Back in 1989, I attended a half-day summit in Chicago on outsourcing. Staged by Andersen Consulting (now Accenture), the event featured multiple cities tied together with what was, at the time, state-of-the-art video conferencing.
Speaker after speaker talked confidently about the financial and operational benefits of outsourcing "low-value" corporate functions. You could almost feel the people in the room, composed of highly skilled, highly paid IT professionals, nodding in unison.
That was, until, the professor came on the screen.
The Harvard economist started his short presentation with a single, rhetorical question: "Do you know the annual cost of a senior programmer in New Delhi?" The annual salary, he went on to explain, was about one-tenth of that paid to a programmer in Silicon Valley. There was no reason, he said, why U.S. companies wouldn ât start turning to such inexpensive, highly skilled workers in far-flung locations once high-speed data networks made distances irrelevant.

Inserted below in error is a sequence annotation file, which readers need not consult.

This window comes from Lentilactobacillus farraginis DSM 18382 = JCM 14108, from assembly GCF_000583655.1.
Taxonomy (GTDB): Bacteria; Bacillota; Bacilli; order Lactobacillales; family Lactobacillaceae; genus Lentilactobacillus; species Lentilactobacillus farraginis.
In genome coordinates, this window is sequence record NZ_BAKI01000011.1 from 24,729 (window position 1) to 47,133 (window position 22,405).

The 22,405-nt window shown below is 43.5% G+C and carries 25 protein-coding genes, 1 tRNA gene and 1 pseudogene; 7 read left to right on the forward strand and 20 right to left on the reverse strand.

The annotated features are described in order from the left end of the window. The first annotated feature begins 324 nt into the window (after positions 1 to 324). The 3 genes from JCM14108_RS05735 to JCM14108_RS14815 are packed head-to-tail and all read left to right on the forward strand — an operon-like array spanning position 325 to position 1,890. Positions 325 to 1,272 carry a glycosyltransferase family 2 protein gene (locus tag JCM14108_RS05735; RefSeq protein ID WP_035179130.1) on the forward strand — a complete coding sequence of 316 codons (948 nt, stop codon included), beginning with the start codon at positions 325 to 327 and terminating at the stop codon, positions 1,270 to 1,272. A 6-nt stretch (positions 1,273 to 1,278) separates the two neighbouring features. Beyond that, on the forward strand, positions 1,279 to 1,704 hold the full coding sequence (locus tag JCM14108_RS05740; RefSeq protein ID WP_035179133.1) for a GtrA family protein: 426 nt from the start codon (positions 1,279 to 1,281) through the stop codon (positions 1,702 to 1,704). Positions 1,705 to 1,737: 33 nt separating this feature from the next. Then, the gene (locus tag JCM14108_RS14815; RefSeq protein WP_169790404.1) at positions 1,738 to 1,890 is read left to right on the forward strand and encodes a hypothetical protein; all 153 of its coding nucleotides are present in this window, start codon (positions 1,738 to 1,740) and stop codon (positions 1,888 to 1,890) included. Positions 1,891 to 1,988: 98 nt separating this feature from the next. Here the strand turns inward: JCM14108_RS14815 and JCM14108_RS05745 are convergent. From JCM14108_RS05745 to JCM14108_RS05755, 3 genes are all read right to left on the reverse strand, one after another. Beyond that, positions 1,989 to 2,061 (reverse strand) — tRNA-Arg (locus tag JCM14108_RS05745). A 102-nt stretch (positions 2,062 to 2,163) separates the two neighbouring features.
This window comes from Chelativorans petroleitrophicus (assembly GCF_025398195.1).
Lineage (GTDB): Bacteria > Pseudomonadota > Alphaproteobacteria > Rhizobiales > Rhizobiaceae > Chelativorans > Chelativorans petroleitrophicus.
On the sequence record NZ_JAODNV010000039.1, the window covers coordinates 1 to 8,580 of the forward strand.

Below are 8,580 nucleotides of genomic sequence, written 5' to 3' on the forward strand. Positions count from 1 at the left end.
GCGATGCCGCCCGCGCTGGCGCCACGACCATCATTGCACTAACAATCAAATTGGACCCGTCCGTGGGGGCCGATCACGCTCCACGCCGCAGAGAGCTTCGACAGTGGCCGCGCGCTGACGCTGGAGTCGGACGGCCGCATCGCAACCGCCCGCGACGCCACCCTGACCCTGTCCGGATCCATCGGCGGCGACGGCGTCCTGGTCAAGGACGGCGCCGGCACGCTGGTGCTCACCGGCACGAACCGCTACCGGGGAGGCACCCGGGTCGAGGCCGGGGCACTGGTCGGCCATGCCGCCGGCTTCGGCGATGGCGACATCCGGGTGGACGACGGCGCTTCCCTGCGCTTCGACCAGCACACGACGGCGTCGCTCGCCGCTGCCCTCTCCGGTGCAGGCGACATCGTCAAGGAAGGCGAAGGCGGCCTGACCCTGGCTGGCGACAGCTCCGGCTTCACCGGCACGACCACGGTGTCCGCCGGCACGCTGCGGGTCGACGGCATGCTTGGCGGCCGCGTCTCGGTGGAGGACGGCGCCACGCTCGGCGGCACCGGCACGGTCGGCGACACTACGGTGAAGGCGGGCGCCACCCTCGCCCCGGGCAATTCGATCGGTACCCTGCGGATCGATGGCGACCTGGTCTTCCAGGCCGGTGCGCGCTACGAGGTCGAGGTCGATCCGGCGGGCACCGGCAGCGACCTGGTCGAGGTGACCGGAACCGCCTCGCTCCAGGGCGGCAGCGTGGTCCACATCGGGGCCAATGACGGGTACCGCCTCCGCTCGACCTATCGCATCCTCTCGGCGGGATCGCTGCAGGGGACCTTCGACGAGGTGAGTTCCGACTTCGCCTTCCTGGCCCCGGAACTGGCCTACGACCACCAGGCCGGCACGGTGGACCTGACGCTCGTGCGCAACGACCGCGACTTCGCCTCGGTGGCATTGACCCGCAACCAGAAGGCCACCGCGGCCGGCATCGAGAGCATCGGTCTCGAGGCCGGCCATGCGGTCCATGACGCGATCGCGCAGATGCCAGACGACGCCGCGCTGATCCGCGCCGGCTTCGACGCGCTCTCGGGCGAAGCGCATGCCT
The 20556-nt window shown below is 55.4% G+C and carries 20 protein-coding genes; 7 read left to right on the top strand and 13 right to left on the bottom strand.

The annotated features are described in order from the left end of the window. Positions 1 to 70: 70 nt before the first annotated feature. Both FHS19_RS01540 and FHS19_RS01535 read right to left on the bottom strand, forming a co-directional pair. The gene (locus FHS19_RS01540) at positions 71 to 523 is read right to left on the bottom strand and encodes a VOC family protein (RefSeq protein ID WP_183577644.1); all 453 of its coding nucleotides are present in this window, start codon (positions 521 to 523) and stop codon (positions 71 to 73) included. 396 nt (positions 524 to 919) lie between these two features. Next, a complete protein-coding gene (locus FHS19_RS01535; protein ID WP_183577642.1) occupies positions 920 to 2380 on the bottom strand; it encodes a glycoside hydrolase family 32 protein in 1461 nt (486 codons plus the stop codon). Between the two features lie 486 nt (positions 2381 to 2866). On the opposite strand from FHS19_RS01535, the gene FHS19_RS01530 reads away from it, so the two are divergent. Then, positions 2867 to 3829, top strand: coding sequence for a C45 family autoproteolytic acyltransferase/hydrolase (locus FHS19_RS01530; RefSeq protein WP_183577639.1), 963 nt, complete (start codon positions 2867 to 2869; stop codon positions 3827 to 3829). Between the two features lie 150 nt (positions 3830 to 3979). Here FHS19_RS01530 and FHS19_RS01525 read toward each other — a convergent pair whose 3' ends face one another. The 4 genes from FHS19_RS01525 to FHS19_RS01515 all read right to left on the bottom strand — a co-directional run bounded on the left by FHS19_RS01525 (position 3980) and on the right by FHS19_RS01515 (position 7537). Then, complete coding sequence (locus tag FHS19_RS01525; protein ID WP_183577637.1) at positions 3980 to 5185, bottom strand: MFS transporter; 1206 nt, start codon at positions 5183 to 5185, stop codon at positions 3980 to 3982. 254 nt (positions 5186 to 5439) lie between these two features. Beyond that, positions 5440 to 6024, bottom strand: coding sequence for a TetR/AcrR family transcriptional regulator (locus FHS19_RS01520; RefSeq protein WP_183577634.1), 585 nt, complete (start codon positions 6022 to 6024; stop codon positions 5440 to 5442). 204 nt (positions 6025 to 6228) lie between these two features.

The atmosphere in the room changed instantly. The audience, you see, suddenly understood that outsourcing (more precisely what we now call offshore outsourcing or "offshoring") applied to white-collar workersâpeople just like themselvesâtoo.
Fast forward to 2004.
The whole subject of offshoring is likely to become much more visible as it becomes a debating point in this yearâs presidential race. Despite U.S. companies recently posting the strongest quarterly profit growth since 1993, the recovery has restored far fewer jobs than hoped.
All this leads to one last question: Will brands that shift employment offshore suffer a negative pushback from customers and shareholders? Thatâs very unlikely. Consumers and business buyers alike may be suspicious about the downstream ramifications of globalization, and may even vote for politicians who promise to blunt its effects. But at the end of the day, they will tend to buy goods and servicesâor outsource their own operationsâbased on economic advantage.